Erectile Dysfunction: A Relationship Issue No One Wants to Talk About

By Jackie Pilossoph, Creator and Editor-in-chief, Divorced Girl Smiling site, podcast and app, Love Essentially columnist and author

     erectile dysfunction

In this week’s Love Essentially column, published today in Sun-Times Media localpublications, I decided to address a sensitive topic: Erectile Dysfunction. Why am I posting it on a divorce website? One, for those currently in a relationship or in a second marriage, or perhaps for men and women to reflect back on an issue in their marriage that might have been smaller had they gotten help.

A Relationship Issue No One Wants to Talk About by Jackie Pilossoph

A typical girl’s night out consists of wine, appetizers and lots of talk about dating, relationships and yes, sex. As for what goes on when guys get together to watch football or play poker, I can’t say firsthand.

What I can guarantee is this: There is a subject that neither group dares to discuss, yet it’s an issue that studies show one in two men will experience in their 50s and 60s, which affects spouses as well — erectile dysfunction.

Upon deciding to write about this delicate issue, I reached out to Jeffrey Albaugh, Ph.D. and advanced practice registered nurse, who is the director of sexual health for NorthShore University HealthSystem. Albaugh said despite the common occurrence of ED, no one wants to talk about it.

Sex is everywhere, but sexual dysfunction is something that is embarrassing, upsetting and devastating,” said Albaugh, who has worked with patients suffering from sexual dysfunction for more than 20 years. “There’s so much stigma attached to it, and that’s not how it’s supposed to be according to the media.”

Albaugh said erectile dysfunction usually begins when men start to age, and it is commonly a comorbid condition caused by diseases such as diabetes, high blood pressure, high cholesterol and other issues that impact blood flow or nerve condition.

He said oftentimes, the reason couples don’t seek medical help for ED is because of embarrassment.

“Many patients break into tears in my office because they are so relieved there are treatment options and that they are finally going to get help,” Albaugh said.

Albaugh explained that possible treatments include PDE5 inhibitors, such as Viagra, Cialis or Levitra, but it’s not as simple as popping a pill. He said patients need to be educated on using the medication to maximize its potential and minimize risks.

Other erectile dysfunction treatment options include Korean Red Ginseng, vacuum constriction devices, urethral suppositories, penile injection therapy or surgery.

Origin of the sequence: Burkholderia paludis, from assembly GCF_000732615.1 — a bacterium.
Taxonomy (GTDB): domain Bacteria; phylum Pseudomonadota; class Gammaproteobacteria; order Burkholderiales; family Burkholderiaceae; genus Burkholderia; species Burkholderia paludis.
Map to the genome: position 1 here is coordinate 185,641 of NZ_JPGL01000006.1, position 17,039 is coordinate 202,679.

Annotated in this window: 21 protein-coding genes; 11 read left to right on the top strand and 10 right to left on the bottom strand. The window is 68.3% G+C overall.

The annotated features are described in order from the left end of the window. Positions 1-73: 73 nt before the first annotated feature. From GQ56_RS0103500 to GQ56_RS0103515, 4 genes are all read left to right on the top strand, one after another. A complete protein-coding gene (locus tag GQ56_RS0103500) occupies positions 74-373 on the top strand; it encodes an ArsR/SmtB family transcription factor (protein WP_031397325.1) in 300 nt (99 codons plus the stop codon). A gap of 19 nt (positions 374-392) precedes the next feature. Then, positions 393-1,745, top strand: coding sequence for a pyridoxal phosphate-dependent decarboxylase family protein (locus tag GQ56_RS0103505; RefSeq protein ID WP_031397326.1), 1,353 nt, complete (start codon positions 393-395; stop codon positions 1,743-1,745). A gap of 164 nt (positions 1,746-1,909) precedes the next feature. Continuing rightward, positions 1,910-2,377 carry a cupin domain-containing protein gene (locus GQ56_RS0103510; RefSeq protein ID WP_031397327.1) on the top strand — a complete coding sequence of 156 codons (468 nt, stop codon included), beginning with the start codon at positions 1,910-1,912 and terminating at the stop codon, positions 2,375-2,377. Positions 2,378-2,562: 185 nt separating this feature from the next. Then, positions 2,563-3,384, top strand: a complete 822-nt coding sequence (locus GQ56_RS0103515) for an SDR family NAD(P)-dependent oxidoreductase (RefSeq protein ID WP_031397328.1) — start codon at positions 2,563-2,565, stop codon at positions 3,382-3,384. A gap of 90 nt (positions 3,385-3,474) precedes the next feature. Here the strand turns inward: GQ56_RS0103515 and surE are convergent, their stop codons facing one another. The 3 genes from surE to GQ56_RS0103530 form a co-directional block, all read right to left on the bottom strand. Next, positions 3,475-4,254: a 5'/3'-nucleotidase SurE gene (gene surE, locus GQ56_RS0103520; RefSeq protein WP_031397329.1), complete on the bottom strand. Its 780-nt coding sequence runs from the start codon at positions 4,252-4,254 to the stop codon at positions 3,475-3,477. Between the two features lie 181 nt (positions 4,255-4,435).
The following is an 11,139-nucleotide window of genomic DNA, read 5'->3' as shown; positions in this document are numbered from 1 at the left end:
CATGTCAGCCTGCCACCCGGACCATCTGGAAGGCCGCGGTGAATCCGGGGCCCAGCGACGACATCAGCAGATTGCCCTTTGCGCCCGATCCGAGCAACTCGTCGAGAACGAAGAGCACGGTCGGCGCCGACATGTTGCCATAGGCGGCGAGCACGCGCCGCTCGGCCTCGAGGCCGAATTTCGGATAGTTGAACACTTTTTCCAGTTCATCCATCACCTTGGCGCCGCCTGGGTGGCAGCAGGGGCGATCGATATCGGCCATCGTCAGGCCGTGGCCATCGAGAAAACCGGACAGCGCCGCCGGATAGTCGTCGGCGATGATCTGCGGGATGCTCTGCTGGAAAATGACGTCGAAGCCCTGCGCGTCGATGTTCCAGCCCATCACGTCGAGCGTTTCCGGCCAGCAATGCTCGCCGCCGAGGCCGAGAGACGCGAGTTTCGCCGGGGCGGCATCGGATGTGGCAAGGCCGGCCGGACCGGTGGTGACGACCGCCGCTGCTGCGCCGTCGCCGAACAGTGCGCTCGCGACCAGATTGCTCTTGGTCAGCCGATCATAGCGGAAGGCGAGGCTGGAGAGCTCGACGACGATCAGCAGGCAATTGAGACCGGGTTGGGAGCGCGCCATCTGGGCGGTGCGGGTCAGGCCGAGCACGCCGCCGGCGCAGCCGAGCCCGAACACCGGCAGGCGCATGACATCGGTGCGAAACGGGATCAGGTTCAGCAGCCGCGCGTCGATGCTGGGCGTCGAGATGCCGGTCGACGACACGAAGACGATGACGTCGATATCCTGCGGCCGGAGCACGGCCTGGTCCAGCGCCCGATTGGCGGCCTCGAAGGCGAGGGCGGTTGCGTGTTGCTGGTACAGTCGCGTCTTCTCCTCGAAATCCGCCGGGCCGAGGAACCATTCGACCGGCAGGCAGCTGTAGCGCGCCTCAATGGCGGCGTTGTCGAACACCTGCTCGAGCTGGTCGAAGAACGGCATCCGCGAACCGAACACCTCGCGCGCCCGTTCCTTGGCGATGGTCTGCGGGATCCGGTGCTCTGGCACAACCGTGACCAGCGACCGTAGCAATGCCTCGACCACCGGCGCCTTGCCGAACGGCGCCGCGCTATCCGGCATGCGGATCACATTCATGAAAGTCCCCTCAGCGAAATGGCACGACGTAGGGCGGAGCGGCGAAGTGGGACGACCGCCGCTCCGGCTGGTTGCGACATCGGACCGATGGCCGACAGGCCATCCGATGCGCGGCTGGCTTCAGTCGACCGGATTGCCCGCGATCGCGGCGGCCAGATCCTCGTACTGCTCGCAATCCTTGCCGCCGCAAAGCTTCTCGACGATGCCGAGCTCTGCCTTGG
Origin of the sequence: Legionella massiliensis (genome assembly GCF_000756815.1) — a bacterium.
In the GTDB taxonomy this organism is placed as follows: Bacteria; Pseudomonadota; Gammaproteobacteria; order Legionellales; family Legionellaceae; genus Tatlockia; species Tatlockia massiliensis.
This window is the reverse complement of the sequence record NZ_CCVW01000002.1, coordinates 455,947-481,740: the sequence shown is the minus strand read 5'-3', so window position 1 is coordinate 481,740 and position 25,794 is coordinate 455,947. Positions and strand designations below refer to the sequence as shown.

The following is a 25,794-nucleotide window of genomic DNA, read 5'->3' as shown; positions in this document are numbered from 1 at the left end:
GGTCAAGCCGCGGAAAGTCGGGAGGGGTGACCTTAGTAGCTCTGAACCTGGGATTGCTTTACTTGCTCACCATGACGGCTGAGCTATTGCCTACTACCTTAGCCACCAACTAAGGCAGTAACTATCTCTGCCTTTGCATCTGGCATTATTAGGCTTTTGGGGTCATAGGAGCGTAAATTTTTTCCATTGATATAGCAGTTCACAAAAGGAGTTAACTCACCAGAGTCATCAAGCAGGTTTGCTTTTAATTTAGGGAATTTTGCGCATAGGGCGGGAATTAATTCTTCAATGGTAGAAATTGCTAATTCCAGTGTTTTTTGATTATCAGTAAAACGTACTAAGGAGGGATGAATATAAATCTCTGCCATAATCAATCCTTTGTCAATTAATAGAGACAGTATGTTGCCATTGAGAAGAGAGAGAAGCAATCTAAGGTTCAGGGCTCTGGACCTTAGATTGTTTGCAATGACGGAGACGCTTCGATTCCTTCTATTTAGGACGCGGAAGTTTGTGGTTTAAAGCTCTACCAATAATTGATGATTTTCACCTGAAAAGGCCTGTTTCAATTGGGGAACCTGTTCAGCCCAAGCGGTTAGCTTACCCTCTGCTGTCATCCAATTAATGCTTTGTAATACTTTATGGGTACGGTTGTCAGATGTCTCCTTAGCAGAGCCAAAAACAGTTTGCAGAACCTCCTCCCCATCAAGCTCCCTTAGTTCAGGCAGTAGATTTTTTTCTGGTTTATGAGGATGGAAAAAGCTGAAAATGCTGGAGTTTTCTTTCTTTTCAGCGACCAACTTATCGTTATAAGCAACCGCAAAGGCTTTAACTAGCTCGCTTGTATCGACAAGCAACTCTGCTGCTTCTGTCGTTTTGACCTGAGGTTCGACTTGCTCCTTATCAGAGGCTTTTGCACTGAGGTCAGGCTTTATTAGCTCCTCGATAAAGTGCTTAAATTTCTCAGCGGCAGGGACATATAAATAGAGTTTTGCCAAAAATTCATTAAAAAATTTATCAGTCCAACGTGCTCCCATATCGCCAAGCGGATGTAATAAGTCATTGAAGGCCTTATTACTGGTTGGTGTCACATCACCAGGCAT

Albaugh said 80 percent to 90 percent of patients experiencing ED have an underlying physical cause, which means overall better health can prevent or improve the condition.

“Lifestyle choices and living really healthy in terms of diet, exercise, weight control, nonsmoking, minimizing alcohol are all essential,” he said. “If you think about it, cardiovascular health is all about blood flow, which is required for an erection.”

Here’s where things get complicated. Albaugh said once someone starts experiencing ED, they worry about it, they get nervous during sex, adrenaline increases, and it makes the condition even worse. Furthermore, ED can have a huge effect on the person’s spouse, especially when if he is too embarrassed to talk about it.

“Women in my office often start crying and say, ‘I thought it was me. I’m older and not attractive anymore,’” Albaugh said. “The reality is, the man’s desire is there, more than ever, but the blood flow and nervous connection isn’t translating into an erection because of physical conditions, which are made worse by the psychological overlay.”

Talking with Dr. Albaugh made me sad because of that fact that so many couples are suffering in silence from something that has many treatment options.

It takes guts to come out and talk about something like ED, both to your spouse and to a healthcare professional. But, I bet the benefits of ED treatment far outweigh the initial embarrassment you might feel in your doctor’s office.

So, next time you’re at an all girl party, or watching the Bears game with your buddies, mention that you read an article in Sun-Times Media about erectile dysfunction, and that you can’t believe Jackie Pilossoph actually wrote about the subject in a community newspaper. If the statistics are correct, 50% of your friends’ ears will perk up, but the sad truth is, you’ll probably never know that.


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    Editor-in-chief: Jackie Pilossoph

    Divorced Girl Smiling is here to empower, connect and inspire you. Jackie Pilossoph is the creator and Editor-In-Chief of Divorced Girl Smiling, the site, the podcast and the app. A former television journalist and newspaper features reporter, Pilossoph is also the author of four novels and the writer of her weekly relationship column, Love Essentially. Pilossoph holds a Masters degree in journalism and lives in Chicago with her two teenagers. The author of the novels, Divorced Girl Smiling and Free Gift With Purchase, Pilossoph also writes the weekly dating and relationships advice column, “Love Essentially”, published in the Chicago Tribune Pioneer Press and the Chicago Tribune online. Additionally, she is a Huffington Post contributor. Pilossoph holds a Masters degree in journalism from Boston University.

    2 Responses to “Erectile Dysfunction: A Relationship Issue No One Wants to Talk About”

    1. Zachary Tomlinson

      I find it alarming that erectile dysfunction is a severe illness that could affect your ability to enjoy sexual activities. I first learned about the term in a newspaper article I read recently. I think it should be a good idea to have this treated by an expert before it affects your relationship in the long term.


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